Steaks, corn on the cob, burgers and hot dogs. Cooking over the coals may seem like a fun, family-oriented way to get dinner on the table. But this summer when you grill dinner, you may unwittingly be increasing your family’s risk of developing cancer.
“I do believe that what we eat is very important as far as risk factors for a lot of health problems, including cancer,” says Grace Wang, a medical oncologist with Advanced Medical Specialties at Baptist Health Systems Hospitals.
When you are planning your next al fresco meal, it may be worth considering everything from the foods you grill and the beverages you drink to the side dishes and desserts you serve. They can all affect your risks of developing a variety of cancers. To help protect you during summer grilling season, here are some tips from the experts: 1. Sun protection:
Before you even step outdoors to light the fire, protect yourself from perhaps the biggest cause of cancer, the sun.
“Skin cancer is the most common cancer in humans today and you need to be aware of it,” says Dr. Raja Mubad, associate medical director of the Memorial Cancer Institute in Hollywood.
Children who are exposed to sun increase their risk of developing melanomas, the most lethal form of skin cancer. And adults, through age and lifetime exposure, often develop squamous and basal cell cancers.
“They are not as lethal as melanomas but need to be addressed by a dermatologist,” Mubad says
For protection, wear a hat and cover exposed skin with an SPF 50, water-resistant sunscreen that you reapply regularly. 2. Heat and meat:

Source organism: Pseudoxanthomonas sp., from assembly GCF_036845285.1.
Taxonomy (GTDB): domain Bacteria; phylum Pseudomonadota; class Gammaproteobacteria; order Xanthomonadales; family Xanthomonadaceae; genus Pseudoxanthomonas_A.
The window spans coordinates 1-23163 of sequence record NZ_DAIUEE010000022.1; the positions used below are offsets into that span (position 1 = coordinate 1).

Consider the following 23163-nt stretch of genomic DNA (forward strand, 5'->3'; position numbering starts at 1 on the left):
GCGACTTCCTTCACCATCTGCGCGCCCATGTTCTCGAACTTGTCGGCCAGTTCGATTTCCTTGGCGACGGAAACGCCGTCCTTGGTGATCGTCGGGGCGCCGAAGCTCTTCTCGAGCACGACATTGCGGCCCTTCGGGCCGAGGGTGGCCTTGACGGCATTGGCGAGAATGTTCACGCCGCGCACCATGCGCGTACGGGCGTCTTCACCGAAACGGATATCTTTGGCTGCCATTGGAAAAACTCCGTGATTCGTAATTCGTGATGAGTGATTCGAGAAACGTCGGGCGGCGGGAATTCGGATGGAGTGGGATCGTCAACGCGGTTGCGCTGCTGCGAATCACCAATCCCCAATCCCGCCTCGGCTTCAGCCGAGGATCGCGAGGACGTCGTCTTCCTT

If you are a grill chef, you know that fat dripping on the coals can cause flare-ups that char the meat. But you probably didn’t know that they can increase your risk of cancer. That’s because cooking any animal product (including beef, chicken or fish) at temperatures high enough to blacken them can cause the protein in the meat to form heterocyclic amines (HCAs). And flare-ups from dripping fat can deposit polycyclic aromatic hydrocarbons (PAHs) on the foods they singe.
These two substances can damage DNA in cells, increasing the risk of them becoming cancerous.
“As far as grilling goes, chances are no one is going to die from cancer if they go to a party on a weekend and eat overcooked meat,” Wang says. “But if you do a lot of grilling, there are safer ways to do it.” 3. Careful about carcinogens:
To prevent PAHs and HCAs, avoid charring and burning meat by keeping the coals or gas grill at a low temperature and turning the food often. Also, use indirect heat so that the meat isn’t over the coals. Precook the meat in the microwave, oven or on the stove so that it only needs a few minutes on the grill to get smoky flavor and much of its fat is already rendered. And finally, cut off any charred bits before serving. 4. Steak lovers, listen up
: “The more marbled, juicy and delicious the meat, the more fat it contains. But you need to limit the animal fats you eat,” Mubad says.
Registered dietitian Alice Bender recommends that you don’t eat more than 18 ounces of cooked red meat a week because it is linked to colorectal cancer.
“That’s why I recommend you avoid red meat or eat it only on special occasions,” says Bender, the nutrition communications manager for the American Institute for Cancer Research (AICR).
If you must have a steak at your cookout, opt for a small portion of a lean cut such as round or sirloin. And before cooking the meat, trim as much visible fat as possible. 5. Ensure food safety
: Although you don’t want to overcook the meat, be sure to bring it to 165 degrees for chicken, 145 degrees to 160 degrees for steaks and at least 160 degrees for burgers to kill bacteria responsible for food poisoning. 6. Alternative entrees